“SPF 15 will protect and block out about 93 percent of UVB, and SPF 30 will block out approximately 97 percent of UVB, and an SPF 40 blocks out only about another percent more - maybe 98 percent.”

SPF 15 is the absolute minimum value that physicians recommend. In fact, notes Dr. Nancy Yu, an internal medicine and pediatrics physician with Southwest Medical Associates, the new FDA regulations will prohibit sunscreens with SPFs of 2 to 14 from claiming to prevent skin cancer or early skin aging.

Instead, Yu explains, “SPF 2 to 14, all they can say is that it protects you against sunburn, but even that’s not enough”

Las Vegas dermatologist Dr. Lucius Blanchard says Southern Nevadans should always look for, and use, a broad spectrum sunscreen with an SPF value of at least 30.

For most of us, “going higher than that doesn’t give any significant additional protection,” he says.

The new FDA regulations also will prohibit use of the word “sunblock.” The problem, Park says, is that the word “kind of gives you the idea it blocks out all of the sun’s rays. It actually doesn’t. It only blocks a certain amount.”

Similarly, manufacturers no longer may use the words “waterproof” or “sweatproof,” again because the words overstate the reality of what sunscreens are.

However, manufacturers may label a sunscreen “water resistant” if laboratory tests prove that to be true. However, the label also must tell consumers how long – whether for 40 or for 80 minutes – the water resistance is effective.

Previously, Blanchard says, “people thought they could swim all day and it wouldn’t wash off. That’s not true. You still need to reapply it every two hours, and you can stay in the water for 40 or 80 minutes.”

Note, however, that Blanchard also recommends reapplying any sunscreen every two hours at the very least. That’s true not just for swimmers or marathoners, but also for those of us who just work out in the yard or work up a sweat walking around outside.

Now that you’ve chosen a sunscreen – and, remember, you’re looking for a broad spectrum sunscreen of at least SPF 30 that’s water resistant – it pays to use it correctly.

First, “it needs to be applied at least 15 minutes before exposure to the sun, because it takes about 15 minutes for the chemicals and protective film to settle in,” Park says.

Then, Scott adds, “you want to apply a fair amount of it. At least one ounce, and an ounce is a shot glass or a golf ball-sized (amount), so that the palm of the hand is full. A lot of people think, ‘I’ve got a bottle, I’m going to make it last a whole weekend at Lake Tahoe.’ “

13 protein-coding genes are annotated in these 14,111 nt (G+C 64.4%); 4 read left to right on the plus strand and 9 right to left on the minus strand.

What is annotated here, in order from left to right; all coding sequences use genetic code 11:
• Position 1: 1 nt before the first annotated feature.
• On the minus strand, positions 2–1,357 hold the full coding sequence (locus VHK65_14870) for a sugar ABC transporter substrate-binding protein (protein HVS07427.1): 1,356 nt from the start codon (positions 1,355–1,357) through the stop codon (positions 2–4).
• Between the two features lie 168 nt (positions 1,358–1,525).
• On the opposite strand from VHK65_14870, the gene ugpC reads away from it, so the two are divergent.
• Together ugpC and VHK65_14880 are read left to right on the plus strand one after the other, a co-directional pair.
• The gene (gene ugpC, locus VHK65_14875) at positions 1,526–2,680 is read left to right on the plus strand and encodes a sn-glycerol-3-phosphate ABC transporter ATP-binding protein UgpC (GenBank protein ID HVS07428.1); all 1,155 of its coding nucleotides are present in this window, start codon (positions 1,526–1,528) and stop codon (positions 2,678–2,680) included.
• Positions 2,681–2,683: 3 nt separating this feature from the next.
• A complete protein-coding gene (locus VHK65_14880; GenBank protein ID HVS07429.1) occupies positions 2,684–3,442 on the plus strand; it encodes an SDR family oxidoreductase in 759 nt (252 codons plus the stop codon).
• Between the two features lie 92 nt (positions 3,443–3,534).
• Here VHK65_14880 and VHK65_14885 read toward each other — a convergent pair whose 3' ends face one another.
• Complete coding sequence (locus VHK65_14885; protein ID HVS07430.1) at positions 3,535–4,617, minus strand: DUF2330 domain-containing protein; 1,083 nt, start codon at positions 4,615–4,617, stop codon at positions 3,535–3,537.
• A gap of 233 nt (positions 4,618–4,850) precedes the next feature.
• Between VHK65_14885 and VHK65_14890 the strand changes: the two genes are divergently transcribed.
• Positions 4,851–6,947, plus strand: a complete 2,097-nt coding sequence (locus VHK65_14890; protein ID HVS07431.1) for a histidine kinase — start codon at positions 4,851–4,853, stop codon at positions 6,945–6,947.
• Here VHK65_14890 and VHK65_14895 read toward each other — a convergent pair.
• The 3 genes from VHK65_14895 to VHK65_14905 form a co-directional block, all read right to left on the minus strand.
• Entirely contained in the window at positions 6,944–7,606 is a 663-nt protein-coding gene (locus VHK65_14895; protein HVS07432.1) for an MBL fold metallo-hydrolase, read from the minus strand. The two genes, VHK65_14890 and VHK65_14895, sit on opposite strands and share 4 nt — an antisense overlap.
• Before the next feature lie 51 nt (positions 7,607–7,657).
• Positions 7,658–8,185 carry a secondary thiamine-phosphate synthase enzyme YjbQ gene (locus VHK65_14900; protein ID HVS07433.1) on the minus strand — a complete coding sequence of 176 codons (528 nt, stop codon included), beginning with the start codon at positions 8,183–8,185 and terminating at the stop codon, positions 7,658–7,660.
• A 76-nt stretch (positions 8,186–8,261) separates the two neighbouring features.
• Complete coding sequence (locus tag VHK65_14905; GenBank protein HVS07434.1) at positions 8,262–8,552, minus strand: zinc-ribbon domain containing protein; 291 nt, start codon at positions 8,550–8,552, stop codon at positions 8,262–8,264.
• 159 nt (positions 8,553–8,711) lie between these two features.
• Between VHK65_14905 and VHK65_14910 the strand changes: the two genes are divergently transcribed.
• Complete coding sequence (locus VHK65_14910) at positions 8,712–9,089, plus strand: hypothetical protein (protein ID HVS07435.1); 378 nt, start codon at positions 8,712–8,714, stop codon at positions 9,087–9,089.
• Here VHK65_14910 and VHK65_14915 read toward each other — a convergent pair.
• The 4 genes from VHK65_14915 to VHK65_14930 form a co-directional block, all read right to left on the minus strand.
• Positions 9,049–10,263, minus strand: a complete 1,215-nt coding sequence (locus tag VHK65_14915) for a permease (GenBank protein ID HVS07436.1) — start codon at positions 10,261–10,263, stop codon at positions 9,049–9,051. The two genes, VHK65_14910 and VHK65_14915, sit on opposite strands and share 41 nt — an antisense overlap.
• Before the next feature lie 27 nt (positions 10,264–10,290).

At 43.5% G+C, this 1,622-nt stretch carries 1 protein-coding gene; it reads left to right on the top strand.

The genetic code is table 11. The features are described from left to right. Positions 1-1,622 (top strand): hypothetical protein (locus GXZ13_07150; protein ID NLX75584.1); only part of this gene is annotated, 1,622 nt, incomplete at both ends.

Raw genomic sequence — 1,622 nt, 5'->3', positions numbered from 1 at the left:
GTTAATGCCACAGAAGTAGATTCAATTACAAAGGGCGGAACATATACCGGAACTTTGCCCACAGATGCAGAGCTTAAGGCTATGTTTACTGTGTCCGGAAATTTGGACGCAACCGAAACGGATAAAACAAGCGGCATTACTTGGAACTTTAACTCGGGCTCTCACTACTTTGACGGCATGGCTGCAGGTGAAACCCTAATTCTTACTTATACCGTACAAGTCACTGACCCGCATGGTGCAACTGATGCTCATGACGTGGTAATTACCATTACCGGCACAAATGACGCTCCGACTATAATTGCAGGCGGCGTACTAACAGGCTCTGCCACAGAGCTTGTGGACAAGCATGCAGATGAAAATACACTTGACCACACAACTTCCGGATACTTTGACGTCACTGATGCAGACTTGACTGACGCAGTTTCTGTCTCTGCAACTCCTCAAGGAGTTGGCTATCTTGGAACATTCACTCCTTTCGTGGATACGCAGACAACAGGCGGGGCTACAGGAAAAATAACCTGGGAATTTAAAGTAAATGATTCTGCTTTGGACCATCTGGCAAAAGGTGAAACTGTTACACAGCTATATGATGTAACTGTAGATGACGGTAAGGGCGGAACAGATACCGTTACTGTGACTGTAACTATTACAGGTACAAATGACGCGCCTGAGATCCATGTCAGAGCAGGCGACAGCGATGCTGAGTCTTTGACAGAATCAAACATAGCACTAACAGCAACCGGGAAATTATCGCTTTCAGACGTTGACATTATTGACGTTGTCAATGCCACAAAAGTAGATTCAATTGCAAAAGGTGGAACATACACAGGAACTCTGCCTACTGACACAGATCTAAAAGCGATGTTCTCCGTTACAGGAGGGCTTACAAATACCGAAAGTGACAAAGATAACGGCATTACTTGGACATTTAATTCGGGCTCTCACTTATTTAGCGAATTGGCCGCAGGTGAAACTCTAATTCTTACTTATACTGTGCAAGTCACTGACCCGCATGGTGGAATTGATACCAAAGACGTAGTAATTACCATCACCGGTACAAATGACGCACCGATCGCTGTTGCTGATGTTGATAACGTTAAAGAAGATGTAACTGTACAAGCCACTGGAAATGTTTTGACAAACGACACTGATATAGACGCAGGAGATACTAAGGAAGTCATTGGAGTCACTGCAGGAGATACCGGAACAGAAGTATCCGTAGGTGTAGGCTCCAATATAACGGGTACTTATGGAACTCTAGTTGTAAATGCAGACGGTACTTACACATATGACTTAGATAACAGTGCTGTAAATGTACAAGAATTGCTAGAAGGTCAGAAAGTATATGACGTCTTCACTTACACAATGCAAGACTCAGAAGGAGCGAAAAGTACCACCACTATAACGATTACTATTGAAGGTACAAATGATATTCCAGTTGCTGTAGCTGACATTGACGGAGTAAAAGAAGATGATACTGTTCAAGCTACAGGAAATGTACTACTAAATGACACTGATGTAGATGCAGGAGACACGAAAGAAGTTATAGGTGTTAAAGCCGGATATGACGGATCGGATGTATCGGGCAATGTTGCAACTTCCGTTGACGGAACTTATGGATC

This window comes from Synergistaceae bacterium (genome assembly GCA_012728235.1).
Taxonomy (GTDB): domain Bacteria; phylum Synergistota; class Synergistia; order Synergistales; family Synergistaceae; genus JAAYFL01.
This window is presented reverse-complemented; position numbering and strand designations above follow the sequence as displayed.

Then be sure to reapply sunscreen at least every two hours and more often if you’re swimming or sweating. Don’t forget the face, the hands, the back of the neck and legs and sparsely covered spots on the head.

“I think what happens is, a lot of people put it on in the morning and go to the beach all day and play and run and sweat and swim and nobody ever reapplies it,” Scott says.

How about aerosol sunscreens?

“I think aerosols have not been tested as much as the creams,” Blanchard says. “I think they probably do not give as much protection. I use them sometimes because they’re easier to apply, but I spray it on pretty thick and rub it in.”

Finally, increase your protection from the sun by adopting other skin-saving and skin cancer-preventing strategies.

Juliana Pisani, district executive director of the Great West Division of the American Cancer Society, suggests following the society’s “Slip! Slop! Slap! and Wrap” skin cancer prevention campaign: Slip on a shirt, slop on sunscreen, slap on a hat and wrap on sunglasses to protect the eyes from harmful UV light.

Then, she says, “limit your time in the sun, and generally the most intense hours are from 10 a.m. to about 4 p.m.”

Remember, too, that protecting yourself from the harmful effects of the sun is a year-round concern in Southern Nevada.

“We have sun about 300 days a year, and if you’re just walking around and getting maybe one hour a day, that’s like 300 hours a year, which is a lot of days at the beach,” Blanchard says. “So use sunscreen on the face and hands on a regular basis.”

Even on cloudy days, Park adds. “People think, ‘The sun is out, but clouds are covering the sun.’ But 80 percent of UV light from the sun penetrates the clouds.”

Contact reporter John Przybys at
jprzybys@reviewjournal.com or 702-383-0280.